I bought this pattern a few months back and was waiting on the right fabric to make it up but, as usual, I got impatient last weekend. I had some very soft lightweight rayon crepe in my stash so I pulled out the black and decided to give it a try without any adjustments to the pattern. (Horrifying, I know!) I quickly realized I didn’t have enough of the black so I decided to colorblock with the the blue. I wasn’t sure if the colors worked but went ahead as a) I fully expected this to not work out and b) I was just desperate to sew anything.
The pattern is a vintage size 14, 32″ bust so I anticipated it being too small for me and decided to halve all the seam allowances. I just wasn’t thinking of all the panels and that I only needed an inch or two extra not four! Of course I only realized this after sewing the front and back together so I just took in the side seams a few inches in the end. It is still a little too big but with a belt I think it works fine. It also allowed me to forgo the side zipper and just add the one at the back neckline. I did use an invisible zipper though (shudders) but the vintage gods have yet to strike me down. Yet.
Overall I’m really happy with how this turned out and I love the colors together! I love the sleeves, they’re so drapey with the perfect amount of puff. They’re a little bit droopy at the shoulders but I think it’s because the fabric has no structure and there should be some sort of shoulder padding in there. I added the bow at the last minute and may still tweak that a bit. The mother of pearl belt buckle I had in my stash from when I last visited my family in Michigan. I found a whole stock pile of them at an antique mall.
Another finished vintage sweater! This one in record time too. (Only 8 months as opposed to 4 years. Huge improvement.) I purchased the pattern last year from Nostalgia Rules on Etsy as soon as I saw it. It was so unique and I loved the collar with matching cuffs. I don’t have much black in my wardrobe so I decided to make it up in the suggested color way using Knit Picks Palette fingering weight yarn in Black and White.
I rescaled the pattern a bit in the bust as my waist measurement matched the smallest size but my bust required a larger size. After I made the front and back my arm scythes were much larger than planned so I had to adjust the sleeve cap pattern to fit a bit better. I still had to do some stretching during blocking but they fit pretty well in the end.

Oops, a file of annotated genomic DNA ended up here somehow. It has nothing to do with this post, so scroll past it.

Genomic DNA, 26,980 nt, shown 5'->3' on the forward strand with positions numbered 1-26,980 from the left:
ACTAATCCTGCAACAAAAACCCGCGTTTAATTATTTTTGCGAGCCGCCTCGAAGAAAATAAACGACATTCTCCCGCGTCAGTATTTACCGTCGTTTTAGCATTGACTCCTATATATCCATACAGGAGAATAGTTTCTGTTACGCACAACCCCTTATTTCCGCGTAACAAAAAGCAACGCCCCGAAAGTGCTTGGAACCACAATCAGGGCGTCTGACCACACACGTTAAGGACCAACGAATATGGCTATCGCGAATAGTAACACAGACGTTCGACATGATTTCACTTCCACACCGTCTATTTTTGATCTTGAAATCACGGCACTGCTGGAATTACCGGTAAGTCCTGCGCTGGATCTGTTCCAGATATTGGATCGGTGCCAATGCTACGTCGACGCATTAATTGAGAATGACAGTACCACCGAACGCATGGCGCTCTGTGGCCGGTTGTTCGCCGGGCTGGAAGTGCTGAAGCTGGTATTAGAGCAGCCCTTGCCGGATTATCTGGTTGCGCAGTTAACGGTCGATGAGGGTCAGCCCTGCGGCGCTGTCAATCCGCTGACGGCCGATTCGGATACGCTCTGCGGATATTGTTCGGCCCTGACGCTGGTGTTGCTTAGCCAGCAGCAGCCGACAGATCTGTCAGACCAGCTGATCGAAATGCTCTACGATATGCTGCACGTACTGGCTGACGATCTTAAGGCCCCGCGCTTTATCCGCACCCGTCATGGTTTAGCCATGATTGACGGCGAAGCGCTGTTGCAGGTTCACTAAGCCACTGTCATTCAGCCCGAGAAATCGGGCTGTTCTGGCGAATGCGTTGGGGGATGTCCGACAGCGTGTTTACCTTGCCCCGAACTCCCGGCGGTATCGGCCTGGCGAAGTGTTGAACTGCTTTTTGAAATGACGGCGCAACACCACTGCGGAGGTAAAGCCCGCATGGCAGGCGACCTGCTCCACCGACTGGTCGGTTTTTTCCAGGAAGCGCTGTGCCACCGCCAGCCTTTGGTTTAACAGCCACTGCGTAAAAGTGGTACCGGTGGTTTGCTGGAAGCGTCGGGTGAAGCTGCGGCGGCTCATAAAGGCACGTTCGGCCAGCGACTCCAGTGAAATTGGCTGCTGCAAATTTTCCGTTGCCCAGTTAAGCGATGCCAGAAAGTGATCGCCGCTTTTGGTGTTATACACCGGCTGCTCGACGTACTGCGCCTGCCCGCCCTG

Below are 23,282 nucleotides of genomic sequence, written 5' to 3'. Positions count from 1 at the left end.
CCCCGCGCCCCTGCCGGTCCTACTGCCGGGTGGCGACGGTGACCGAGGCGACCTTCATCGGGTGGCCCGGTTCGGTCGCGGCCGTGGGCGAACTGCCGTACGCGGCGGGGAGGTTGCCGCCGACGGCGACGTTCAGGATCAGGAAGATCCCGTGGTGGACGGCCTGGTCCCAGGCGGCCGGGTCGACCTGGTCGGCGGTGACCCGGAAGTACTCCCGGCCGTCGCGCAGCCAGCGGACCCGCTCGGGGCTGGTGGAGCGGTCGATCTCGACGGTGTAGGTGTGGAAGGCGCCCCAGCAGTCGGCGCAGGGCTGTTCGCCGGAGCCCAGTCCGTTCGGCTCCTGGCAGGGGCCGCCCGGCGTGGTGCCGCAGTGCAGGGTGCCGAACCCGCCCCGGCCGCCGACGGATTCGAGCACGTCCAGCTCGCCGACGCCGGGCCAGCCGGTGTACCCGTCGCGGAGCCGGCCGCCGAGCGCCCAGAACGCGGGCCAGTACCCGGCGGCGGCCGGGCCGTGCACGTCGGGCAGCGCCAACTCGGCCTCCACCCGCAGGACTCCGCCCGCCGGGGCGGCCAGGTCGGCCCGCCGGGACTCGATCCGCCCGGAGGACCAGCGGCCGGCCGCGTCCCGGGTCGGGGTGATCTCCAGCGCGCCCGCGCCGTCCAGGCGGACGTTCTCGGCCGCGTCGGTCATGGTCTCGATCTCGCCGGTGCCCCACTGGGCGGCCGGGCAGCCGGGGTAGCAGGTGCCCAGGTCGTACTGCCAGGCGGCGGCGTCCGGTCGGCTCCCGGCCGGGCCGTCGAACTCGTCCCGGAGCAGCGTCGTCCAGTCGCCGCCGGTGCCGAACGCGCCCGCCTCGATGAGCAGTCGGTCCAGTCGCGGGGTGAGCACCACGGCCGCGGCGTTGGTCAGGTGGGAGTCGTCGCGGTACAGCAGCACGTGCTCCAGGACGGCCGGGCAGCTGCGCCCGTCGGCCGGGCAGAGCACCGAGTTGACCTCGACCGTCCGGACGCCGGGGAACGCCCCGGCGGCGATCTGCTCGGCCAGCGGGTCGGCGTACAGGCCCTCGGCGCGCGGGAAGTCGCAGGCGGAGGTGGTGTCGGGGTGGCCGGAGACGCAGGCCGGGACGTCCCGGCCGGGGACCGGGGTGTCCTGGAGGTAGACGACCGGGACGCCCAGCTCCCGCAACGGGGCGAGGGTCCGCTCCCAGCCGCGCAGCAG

One thing that I did not think too much about when I chose this pattern was just how many individual pieces were involved and how much seaming they were going to require. Always that awful, dreadful seaming in vintage knits! There’s ten pieces to this sweater: front, back, sleeves (x2), sleeve cuffs (x2), collar, collar tab, right dickie, and of course the left dickie. This is another reason I’m really proud of myself for finishing this all in less than a year while working on so many other things at the same time. Usually if there’s that much seaming it sits for at least a year before I even start to do any sewing.
Here is the finished sweater complete with black rhinestone buttons!
It’s been a few months since I last posted on the blog but I have so many old and new things to share! Be ready for more frequent posts in the coming weeks.
Simplicity 5244 dress pattern from the early 1970s. I loved the contrasting collar and cuffs and while it was definitely 70s, it had a 20s feel too. I first started working on this pattern almost a year ago. The pattern was a vintage size 8 with a 31.5″ bust so I definitely knew I had to do some slashing and spreading to increase the bodice size. Here’s a couple pics I shared on Instagram at the time while rescaling the bodice portion of the pattern and the final muslin.
I ended up with a fit that was loose enough and when combined with the low neckline, that I could leave off the back zipper altogether. Hooray! One less potentially fiddly thing to worry about.
I chose this pale blue floral print rayon challis with white lawn for the collar and cuffs. I had never worked with challis before this but it is now one of my favorites. So smooth and really quite lovely. I have plenty of leftover fabric that I daydream about using on 1930s beach pajamas someday.
It took me about a week to get the fit right on the muslin and cut out my fabric but it took me a few months just to start sewing. Once I started though it was smooth sailing. This challis was like sewing a cloud. A cloud you could pin down, I mean. Well, maybe sewing even a pinned down cloud wouldn’t be easy at all but I’m trying to say it was hassle-free and fun to work with. I had some issues with the lawn being very sheer and showing seam allowances but I got over it. I finished all the machine sewing and then put it on a hanger and “forgot” about it for over six months.
It wasn’t until I received a new sewing machine for Christmas that I finally got around to finishing all of the hand sewing on this dress. Funny how that works, isn’t it? I needed to get a new sewing machine to actuate hand sewing! I guess it just really put me in the sewing mood and I was desperate to complete all of my idle works-in-progress. I grabbed a few simple clear plastic buttons from my stash for the cuffs and tacked down the facings. The most difficult part for me is always the hem. Somehow it always ends up shorter on one side than the other and I think I lost a good 4″ before I felt it was close enough to work out and called it finished.
Looking back, I would lengthen the sleeves by 2″ and pay more attention when I sewed and pressed the collar as it’s a bit wonky on the one side but I really do love it and will be wearing it a lot once the weather isn’t so frigid. Sorry for the photo quality, it was an overcast day close to sunset.